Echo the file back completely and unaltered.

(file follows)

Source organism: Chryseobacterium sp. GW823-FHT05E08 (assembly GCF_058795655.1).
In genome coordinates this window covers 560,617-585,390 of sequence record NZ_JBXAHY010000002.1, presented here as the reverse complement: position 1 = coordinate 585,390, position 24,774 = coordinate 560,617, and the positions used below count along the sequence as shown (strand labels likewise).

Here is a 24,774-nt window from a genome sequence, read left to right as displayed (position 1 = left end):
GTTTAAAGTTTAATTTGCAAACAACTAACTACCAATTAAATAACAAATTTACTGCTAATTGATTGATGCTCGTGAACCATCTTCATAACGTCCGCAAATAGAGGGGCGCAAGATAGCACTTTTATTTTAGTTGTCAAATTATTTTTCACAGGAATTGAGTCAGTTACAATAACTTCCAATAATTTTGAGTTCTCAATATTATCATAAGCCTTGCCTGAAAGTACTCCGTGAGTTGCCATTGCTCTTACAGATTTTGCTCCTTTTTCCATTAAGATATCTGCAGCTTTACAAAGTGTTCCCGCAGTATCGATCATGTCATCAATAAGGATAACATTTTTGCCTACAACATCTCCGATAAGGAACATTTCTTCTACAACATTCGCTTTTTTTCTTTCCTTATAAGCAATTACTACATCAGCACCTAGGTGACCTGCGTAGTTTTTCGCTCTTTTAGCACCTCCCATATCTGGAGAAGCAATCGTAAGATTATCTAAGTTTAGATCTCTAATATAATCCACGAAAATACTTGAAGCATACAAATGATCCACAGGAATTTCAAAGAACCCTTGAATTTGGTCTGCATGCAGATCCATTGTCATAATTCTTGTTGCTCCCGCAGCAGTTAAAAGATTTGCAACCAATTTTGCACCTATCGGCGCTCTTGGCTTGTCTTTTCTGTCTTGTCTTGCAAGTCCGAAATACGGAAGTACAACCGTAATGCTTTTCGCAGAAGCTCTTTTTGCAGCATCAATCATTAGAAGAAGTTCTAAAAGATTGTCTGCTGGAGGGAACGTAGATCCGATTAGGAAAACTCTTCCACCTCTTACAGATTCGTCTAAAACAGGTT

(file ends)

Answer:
Source organism: Chryseobacterium sp. GW823-FHT05E08 (assembly GCF_058795655.1).
In genome coordinates this window covers 560,617-585,390 of sequence record NZ_JBXAHY010000002.1, presented here as the reverse complement: position 1 = coordinate 585,390, position 24,774 = coordinate 560,617, and the positions used below count along the sequence as shown (strand labels likewise).

Here is a 24,774-nt window from a genome sequence, read left to right as displayed (position 1 = left end):
GTTTAAAGTTTAATTTGCAAACAACTAACTACCAATTAAATAACAAATTTACTGCTAATTGATTGATGCTCGTGAACCATCTTCATAACGTCCGCAAATAGAGGGGCGCAAGATAGCACTTTTATTTTAGTTGTCAAATTATTTTTCACAGGAATTGAGTCAGTTACAATAACTTCCAATAATTTTGAGTTCTCAATATTATCATAAGCCTTGCCTGAAAGTACTCCGTGAGTTGCCATTGCTCTTACAGATTTTGCTCCTTTTTCCATTAAGATATCTGCAGCTTTACAAAGTGTTCCCGCAGTATCGATCATGTCATCAATAAGGATAACATTTTTGCCTACAACATCTCCGATAAGGAACATTTCTTCTACAACATTCGCTTTTTTTCTTTCCTTATAAGCAATTACTACATCAGCACCTAGGTGACCTGCGTAGTTTTTCGCTCTTTTAGCACCTCCCATATCTGGAGAAGCAATCGTAAGATTATCTAAGTTTAGATCTCTAATATAATCCACGAAAATACTTGAAGCATACAAATGATCCACAGGAATTTCAAAGAACCCTTGAATTTGGTCTGCATGCAGATCCATTGTCATAATTCTTGTTGCTCCCGCAGCAGTTAAAAGATTTGCAACCAATTTTGCACCTATCGGCGCTCTTGGCTTGTCTTTTCTGTCTTGTCTTGCAAGTCCGAAATACGGAAGTACAACCGTAATGCTTTTCGCAGAAGCTCTTTTTGCAGCATCAATCATTAGAAGAAGTTCTAAAAGATTGTCTGCTGGAGGGAACGTAGATCCGATTAGGAAAACTCTTCCACCTCTTACAGATTCGTCTAAAACAGGTT